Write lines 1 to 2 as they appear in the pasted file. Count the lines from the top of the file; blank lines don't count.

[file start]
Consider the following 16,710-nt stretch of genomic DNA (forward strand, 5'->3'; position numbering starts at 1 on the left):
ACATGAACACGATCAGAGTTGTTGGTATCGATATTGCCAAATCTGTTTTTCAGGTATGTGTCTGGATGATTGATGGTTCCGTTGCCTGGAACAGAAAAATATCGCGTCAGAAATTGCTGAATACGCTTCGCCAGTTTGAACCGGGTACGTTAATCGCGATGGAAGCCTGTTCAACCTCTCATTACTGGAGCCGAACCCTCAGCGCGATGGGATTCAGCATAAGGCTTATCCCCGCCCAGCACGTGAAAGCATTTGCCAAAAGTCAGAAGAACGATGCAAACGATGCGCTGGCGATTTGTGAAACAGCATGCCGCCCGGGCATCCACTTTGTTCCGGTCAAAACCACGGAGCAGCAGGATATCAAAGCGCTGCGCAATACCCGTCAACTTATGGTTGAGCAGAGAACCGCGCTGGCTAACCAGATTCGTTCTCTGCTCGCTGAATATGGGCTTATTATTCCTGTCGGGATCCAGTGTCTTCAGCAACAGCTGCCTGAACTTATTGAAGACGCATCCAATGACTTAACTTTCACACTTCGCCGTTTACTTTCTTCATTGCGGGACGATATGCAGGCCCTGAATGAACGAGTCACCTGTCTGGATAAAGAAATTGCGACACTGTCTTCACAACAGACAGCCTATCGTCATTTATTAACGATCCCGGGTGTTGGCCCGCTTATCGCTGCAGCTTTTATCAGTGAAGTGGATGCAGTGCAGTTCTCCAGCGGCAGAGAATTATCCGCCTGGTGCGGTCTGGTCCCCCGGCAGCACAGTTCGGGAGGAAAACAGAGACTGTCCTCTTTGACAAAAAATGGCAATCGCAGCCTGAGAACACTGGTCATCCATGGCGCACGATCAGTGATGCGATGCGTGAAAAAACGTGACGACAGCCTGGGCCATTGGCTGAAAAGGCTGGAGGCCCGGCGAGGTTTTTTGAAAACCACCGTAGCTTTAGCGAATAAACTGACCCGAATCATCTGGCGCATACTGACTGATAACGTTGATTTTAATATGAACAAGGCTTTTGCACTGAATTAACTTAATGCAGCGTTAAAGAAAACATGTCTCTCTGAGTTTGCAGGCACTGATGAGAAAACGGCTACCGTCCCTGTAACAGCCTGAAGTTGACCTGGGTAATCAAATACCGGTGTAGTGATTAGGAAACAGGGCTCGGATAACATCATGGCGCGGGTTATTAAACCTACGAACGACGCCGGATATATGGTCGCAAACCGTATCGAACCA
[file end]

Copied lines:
Consider the following 16,710-nt stretch of genomic DNA (forward strand, 5'->3'; position numbering starts at 1 on the left):
ACATGAACACGATCAGAGTTGTTGGTATCGATATTGCCAAATCTGTTTTTCAGGTATGTGTCTGGATGATTGATGGTTCCGTTGCCTGGAACAGAAAAATATCGCGTCAGAAATTGCTGAATACGCTTCGCCAGTTTGAACCGGGTACGTTAATCGCGATGGAAGCCTGTTCAACCTCTCATTACTGGAGCCGAACCCTCAGCGCGATGGGATTCAGCATAAGGCTTATCCCCGCCCAGCACGTGAAAGCATTTGCCAAAAGTCAGAAGAACGATGCAAACGATGCGCTGGCGATTTGTGAAACAGCATGCCGCCCGGGCATCCACTTTGTTCCGGTCAAAACCACGGAGCAGCAGGATATCAAAGCGCTGCGCAATACCCGTCAACTTATGGTTGAGCAGAGAACCGCGCTGGCTAACCAGATTCGTTCTCTGCTCGCTGAATATGGGCTTATTATTCCTGTCGGGATCCAGTGTCTTCAGCAACAGCTGCCTGAACTTATTGAAGACGCATCCAATGACTTAACTTTCACACTTCGCCGTTTACTTTCTTCATTGCGGGACGATATGCAGGCCCTGAATGAACGAGTCACCTGTCTGGATAAAGAAATTGCGACACTGTCTTCACAACAGACAGCCTATCGTCATTTATTAACGATCCCGGGTGTTGGCCCGCTTATCGCTGCAGCTTTTATCAGTGAAGTGGATGCAGTGCAGTTCTCCAGCGGCAGAGAATTATCCGCCTGGTGCGGTCTGGTCCCCCGGCAGCACAGTTCGGGAGGAAAACAGAGACTGTCCTCTTTGACAAAAAATGGCAATCGCAGCCTGAGAACACTGGTCATCCATGGCGCACGATCAGTGATGCGATGCGTGAAAAAACGTGACGACAGCCTGGGCCATTGGCTGAAAAGGCTGGAGGCCCGGCGAGGTTTTTTGAAAACCACCGTAGCTTTAGCGAATAAACTGACCCGAATCATCTGGCGCATACTGACTGATAACGTTGATTTTAATATGAACAAGGCTTTTGCACTGAATTAACTTAATGCAGCGTTAAAGAAAACATGTCTCTCTGAGTTTGCAGGCACTGATGAGAAAACGGCTACCGTCCCTGTAACAGCCTGAAGTTGACCTGGGTAATCAAATACCGGTGTAGTGATTAGGAAACAGGGCTCGGATAACATCATGGCGCGGGTTATTAAACCTACGAACGACGCCGGATATATGGTCGCAAACCGTATCGAACCA